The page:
The challenge of restructuring the economy is one faced by many regions, whether due to structural changes in the global economy, loss of competitiveness or climate change. The recession in the wake of COVID-19 has made this more acute, being the straw that may break many declining industries’ backs. To cope with this, regions need to attract new industries and transform existing ones into more competitive and sustainable activities. A complex task, which requires workers, companies, investors and policy-makers to develop new types of skills and competencies. This gives universities an important role to play in restructuring regions.
The University of Stavanger is in a region with a dominant offshore oil and gas industry, which due to both climate change and declining reserves is not sustainable in the long run. The region therefore faces a massive challenge of restructuring its economy towards a more diversified and sustainable industry mix. Besides the challenges imposed by lockdown for many industries, COVID-19 also led to a steep fall in oil prices and a rapid drop in investments in the industry, with many companies going bankrupt or laying off workers.
At the university, we sought to address the short-term consequences of the lockdown by creating new educational offerings for laid-off workers and by collaborating with regional companies on innovation projects to help them find a way out of the crisis.
In the longer term, we recognise that restructuring the regional economy also requires a concerted effort, which must involve the university. Green restructuring is therefore the main headline of the university’s strategy for the next ten years.
“The university needs to be an active partner for the region in the development of new industries and the transformation of existing ones.”
Many universities and regions look to Stanford and Silicon Valley for inspiration on how to do this. And the credentials of Stanford in the development of the IT and biotech industries are impressive indeed. But we are not sure this is the best approach for a university and a region such as ours. Most regions are not like Silicon Valley, and most industries are not like IT or biotech. Hence, new industry creation is only very rarely the result of new scientific breakthroughs. More often, it is the result either of internal processes of branching from related industries in the region, where knowledge from different industries is combined in new ways, or of the region attracting new activities from outside.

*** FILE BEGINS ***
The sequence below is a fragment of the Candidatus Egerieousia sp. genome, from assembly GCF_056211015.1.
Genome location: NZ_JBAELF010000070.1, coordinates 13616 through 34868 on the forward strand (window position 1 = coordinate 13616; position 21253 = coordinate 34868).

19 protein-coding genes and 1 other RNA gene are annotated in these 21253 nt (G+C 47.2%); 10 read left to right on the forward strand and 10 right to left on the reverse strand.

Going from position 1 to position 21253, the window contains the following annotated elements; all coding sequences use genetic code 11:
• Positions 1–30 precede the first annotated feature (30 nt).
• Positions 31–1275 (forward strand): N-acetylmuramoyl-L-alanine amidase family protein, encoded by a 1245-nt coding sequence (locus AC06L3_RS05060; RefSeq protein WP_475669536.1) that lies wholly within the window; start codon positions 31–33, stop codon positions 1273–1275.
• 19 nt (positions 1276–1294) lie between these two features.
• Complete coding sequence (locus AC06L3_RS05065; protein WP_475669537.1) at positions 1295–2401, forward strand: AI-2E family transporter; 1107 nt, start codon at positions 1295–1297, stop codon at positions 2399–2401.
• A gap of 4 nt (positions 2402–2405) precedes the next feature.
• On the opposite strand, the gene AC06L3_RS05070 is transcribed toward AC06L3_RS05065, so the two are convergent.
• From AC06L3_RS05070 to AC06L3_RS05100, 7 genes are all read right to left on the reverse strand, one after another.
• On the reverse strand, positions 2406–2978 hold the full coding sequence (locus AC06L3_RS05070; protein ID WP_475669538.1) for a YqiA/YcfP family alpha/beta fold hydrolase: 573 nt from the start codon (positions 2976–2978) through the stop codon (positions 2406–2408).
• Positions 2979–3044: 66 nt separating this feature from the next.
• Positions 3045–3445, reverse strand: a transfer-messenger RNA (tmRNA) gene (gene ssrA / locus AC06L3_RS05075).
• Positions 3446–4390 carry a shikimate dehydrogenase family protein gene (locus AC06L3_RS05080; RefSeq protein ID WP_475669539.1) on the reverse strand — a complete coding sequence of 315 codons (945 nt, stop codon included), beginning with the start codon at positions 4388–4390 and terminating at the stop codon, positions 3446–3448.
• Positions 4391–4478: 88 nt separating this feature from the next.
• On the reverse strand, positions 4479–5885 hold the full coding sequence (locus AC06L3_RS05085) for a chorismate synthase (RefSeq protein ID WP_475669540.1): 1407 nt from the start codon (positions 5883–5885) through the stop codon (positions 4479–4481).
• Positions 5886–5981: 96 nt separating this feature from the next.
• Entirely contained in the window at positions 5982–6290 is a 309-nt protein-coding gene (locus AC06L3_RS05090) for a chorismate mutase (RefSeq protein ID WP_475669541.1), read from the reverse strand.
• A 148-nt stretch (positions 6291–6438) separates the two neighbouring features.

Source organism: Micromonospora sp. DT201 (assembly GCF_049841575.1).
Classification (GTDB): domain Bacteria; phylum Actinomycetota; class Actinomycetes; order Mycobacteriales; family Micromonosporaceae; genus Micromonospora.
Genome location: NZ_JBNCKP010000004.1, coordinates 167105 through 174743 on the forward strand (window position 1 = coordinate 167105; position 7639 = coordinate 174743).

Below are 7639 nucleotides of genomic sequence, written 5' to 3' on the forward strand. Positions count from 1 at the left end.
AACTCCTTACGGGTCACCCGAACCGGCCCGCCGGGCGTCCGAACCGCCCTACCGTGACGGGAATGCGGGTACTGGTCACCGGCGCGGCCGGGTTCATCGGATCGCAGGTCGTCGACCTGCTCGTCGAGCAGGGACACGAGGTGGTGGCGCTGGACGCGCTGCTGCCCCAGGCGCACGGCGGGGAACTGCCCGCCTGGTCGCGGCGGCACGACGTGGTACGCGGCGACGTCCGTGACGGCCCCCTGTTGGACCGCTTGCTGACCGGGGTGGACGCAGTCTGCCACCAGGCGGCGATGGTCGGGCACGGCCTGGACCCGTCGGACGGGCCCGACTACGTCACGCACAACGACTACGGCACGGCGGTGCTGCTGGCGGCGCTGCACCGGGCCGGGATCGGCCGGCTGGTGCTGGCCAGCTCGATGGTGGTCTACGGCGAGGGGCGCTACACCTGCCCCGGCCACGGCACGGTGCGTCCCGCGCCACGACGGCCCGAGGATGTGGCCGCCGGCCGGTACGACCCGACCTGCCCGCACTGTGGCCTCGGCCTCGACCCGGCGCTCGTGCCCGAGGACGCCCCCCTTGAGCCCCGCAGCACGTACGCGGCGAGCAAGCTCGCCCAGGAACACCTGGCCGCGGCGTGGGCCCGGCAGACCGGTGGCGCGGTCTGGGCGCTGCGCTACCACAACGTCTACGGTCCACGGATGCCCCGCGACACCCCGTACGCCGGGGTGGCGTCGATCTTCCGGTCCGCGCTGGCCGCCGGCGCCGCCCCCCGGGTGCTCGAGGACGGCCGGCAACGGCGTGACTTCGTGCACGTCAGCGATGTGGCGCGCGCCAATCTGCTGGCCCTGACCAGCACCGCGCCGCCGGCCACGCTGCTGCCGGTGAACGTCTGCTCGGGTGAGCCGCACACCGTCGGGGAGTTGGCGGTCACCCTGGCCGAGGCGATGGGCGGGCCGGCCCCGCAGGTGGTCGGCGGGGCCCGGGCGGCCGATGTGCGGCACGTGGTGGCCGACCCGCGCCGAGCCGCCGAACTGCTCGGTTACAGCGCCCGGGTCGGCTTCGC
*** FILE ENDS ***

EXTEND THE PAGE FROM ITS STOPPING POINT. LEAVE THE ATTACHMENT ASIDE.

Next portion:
In these processes, we see the university as a connector across different stakeholders and as a magnet for new talent. The university can be a neutral arena, independent of industries and between the private and public sector. We can enable collaboration between diverse actors to stimulate new combinations. We are also embedded in global knowledge networks which can bring knowledge from the outside into the regional innovation ecosystem. All these roles require broad and meaningful engagement with society.
Alongside this support function, we also need to provide an arena for critical reflection on the consequences of restructuring. Economic restructuring can be a painful process, and its costs are not evenly distributed. The university must also do research on how to manage restructuring fairly and with regard for its social costs.
This adds up to a multi-faceted role, involving technical as well as social sciences and humanities research, education, innovation and outreach activities. Mobilising all branches of the university will therefore be crucial for the success of the university and the region in this process.
Rune Dahl Fitjar is the Pro-rector for Innovation and Society at the University of Stavanger. He has been a Professor in Innovation Studies at the UiS Business School since 2013. Fitjar received his PhD in Government from the London School of Economics in 2007. He was the project leader for the EU-funded network on The Role of Universities in Innovation and Regional Development (RUNIN) from 2016 to 2020.